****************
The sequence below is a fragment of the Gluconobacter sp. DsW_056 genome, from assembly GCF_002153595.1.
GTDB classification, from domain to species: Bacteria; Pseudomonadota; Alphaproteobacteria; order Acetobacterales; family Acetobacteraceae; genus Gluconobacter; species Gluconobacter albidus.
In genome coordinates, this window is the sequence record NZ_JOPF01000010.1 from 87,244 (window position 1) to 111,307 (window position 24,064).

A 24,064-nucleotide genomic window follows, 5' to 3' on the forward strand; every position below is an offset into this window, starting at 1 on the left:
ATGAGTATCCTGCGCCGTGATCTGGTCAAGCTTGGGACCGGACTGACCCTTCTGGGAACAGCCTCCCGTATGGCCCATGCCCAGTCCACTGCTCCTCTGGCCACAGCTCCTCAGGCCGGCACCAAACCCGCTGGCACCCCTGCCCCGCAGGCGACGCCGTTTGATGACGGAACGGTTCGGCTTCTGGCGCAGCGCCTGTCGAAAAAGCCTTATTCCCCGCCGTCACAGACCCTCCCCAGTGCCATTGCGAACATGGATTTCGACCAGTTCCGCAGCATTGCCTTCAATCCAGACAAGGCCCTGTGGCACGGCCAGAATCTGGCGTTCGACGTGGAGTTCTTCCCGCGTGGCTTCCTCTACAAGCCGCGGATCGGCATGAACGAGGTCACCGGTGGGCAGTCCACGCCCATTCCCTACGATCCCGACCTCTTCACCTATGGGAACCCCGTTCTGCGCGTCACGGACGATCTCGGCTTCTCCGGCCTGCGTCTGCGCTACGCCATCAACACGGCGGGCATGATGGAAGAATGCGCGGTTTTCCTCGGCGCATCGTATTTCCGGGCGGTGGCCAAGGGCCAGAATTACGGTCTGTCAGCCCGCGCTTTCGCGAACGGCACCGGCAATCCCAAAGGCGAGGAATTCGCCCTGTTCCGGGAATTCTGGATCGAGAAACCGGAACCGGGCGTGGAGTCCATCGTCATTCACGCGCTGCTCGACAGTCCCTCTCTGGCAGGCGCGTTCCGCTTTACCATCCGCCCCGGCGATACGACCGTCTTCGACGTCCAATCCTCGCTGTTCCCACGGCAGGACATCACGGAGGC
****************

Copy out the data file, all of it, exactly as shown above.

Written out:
The sequence below is a fragment of the Gluconobacter sp. DsW_056 genome, from assembly GCF_002153595.1.
GTDB classification, from domain to species: Bacteria; Pseudomonadota; Alphaproteobacteria; order Acetobacterales; family Acetobacteraceae; genus Gluconobacter; species Gluconobacter albidus.
In genome coordinates, this window is the sequence record NZ_JOPF01000010.1 from 87,244 (window position 1) to 111,307 (window position 24,064).

A 24,064-nucleotide genomic window follows, 5' to 3' on the forward strand; every position below is an offset into this window, starting at 1 on the left:
ATGAGTATCCTGCGCCGTGATCTGGTCAAGCTTGGGACCGGACTGACCCTTCTGGGAACAGCCTCCCGTATGGCCCATGCCCAGTCCACTGCTCCTCTGGCCACAGCTCCTCAGGCCGGCACCAAACCCGCTGGCACCCCTGCCCCGCAGGCGACGCCGTTTGATGACGGAACGGTTCGGCTTCTGGCGCAGCGCCTGTCGAAAAAGCCTTATTCCCCGCCGTCACAGACCCTCCCCAGTGCCATTGCGAACATGGATTTCGACCAGTTCCGCAGCATTGCCTTCAATCCAGACAAGGCCCTGTGGCACGGCCAGAATCTGGCGTTCGACGTGGAGTTCTTCCCGCGTGGCTTCCTCTACAAGCCGCGGATCGGCATGAACGAGGTCACCGGTGGGCAGTCCACGCCCATTCCCTACGATCCCGACCTCTTCACCTATGGGAACCCCGTTCTGCGCGTCACGGACGATCTCGGCTTCTCCGGCCTGCGTCTGCGCTACGCCATCAACACGGCGGGCATGATGGAAGAATGCGCGGTTTTCCTCGGCGCATCGTATTTCCGGGCGGTGGCCAAGGGCCAGAATTACGGTCTGTCAGCCCGCGCTTTCGCGAACGGCACCGGCAATCCCAAAGGCGAGGAATTCGCCCTGTTCCGGGAATTCTGGATCGAGAAACCGGAACCGGGCGTGGAGTCCATCGTCATTCACGCGCTGCTCGACAGTCCCTCTCTGGCAGGCGCGTTCCGCTTTACCATCCGCCCCGGCGATACGACCGTCTTCGACGTCCAATCCTCGCTGTTCCCACGGCAGGACATCACGGAGGC